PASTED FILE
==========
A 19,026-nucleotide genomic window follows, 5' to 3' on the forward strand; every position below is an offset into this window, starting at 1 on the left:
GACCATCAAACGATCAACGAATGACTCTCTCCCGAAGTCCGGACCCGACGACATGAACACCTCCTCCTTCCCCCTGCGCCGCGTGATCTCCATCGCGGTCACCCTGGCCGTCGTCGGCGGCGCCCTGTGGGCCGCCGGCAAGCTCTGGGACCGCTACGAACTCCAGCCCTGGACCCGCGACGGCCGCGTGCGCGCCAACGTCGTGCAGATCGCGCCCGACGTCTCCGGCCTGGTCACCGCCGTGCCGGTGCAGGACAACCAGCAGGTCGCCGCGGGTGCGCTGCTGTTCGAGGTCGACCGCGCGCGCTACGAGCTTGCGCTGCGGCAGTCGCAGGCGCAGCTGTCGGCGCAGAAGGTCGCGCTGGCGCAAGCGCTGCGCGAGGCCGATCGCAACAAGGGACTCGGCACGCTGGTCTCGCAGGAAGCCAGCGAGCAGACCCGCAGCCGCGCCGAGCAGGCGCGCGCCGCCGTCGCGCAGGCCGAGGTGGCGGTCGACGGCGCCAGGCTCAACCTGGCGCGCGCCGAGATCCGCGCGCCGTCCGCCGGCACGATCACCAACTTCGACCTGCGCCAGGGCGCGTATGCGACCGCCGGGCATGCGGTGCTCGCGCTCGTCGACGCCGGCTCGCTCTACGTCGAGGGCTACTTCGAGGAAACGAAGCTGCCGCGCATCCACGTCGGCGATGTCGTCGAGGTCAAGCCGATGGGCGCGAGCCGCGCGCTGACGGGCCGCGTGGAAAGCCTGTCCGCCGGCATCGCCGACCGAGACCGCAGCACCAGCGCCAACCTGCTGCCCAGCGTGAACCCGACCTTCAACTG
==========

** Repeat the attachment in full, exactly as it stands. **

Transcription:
A 19,026-nucleotide genomic window follows, 5' to 3' on the forward strand; every position below is an offset into this window, starting at 1 on the left:
GACCATCAAACGATCAACGAATGACTCTCTCCCGAAGTCCGGACCCGACGACATGAACACCTCCTCCTTCCCCCTGCGCCGCGTGATCTCCATCGCGGTCACCCTGGCCGTCGTCGGCGGCGCCCTGTGGGCCGCCGGCAAGCTCTGGGACCGCTACGAACTCCAGCCCTGGACCCGCGACGGCCGCGTGCGCGCCAACGTCGTGCAGATCGCGCCCGACGTCTCCGGCCTGGTCACCGCCGTGCCGGTGCAGGACAACCAGCAGGTCGCCGCGGGTGCGCTGCTGTTCGAGGTCGACCGCGCGCGCTACGAGCTTGCGCTGCGGCAGTCGCAGGCGCAGCTGTCGGCGCAGAAGGTCGCGCTGGCGCAAGCGCTGCGCGAGGCCGATCGCAACAAGGGACTCGGCACGCTGGTCTCGCAGGAAGCCAGCGAGCAGACCCGCAGCCGCGCCGAGCAGGCGCGCGCCGCCGTCGCGCAGGCCGAGGTGGCGGTCGACGGCGCCAGGCTCAACCTGGCGCGCGCCGAGATCCGCGCGCCGTCCGCCGGCACGATCACCAACTTCGACCTGCGCCAGGGCGCGTATGCGACCGCCGGGCATGCGGTGCTCGCGCTCGTCGACGCCGGCTCGCTCTACGTCGAGGGCTACTTCGAGGAAACGAAGCTGCCGCGCATCCACGTCGGCGATGTCGTCGAGGTCAAGCCGATGGGCGCGAGCCGCGCGCTGACGGGCCGCGTGGAAAGCCTGTCCGCCGGCATCGCCGACCGAGACCGCAGCACCAGCGCCAACCTGCTGCCCAGCGTGAACCCGACCTTCAACTG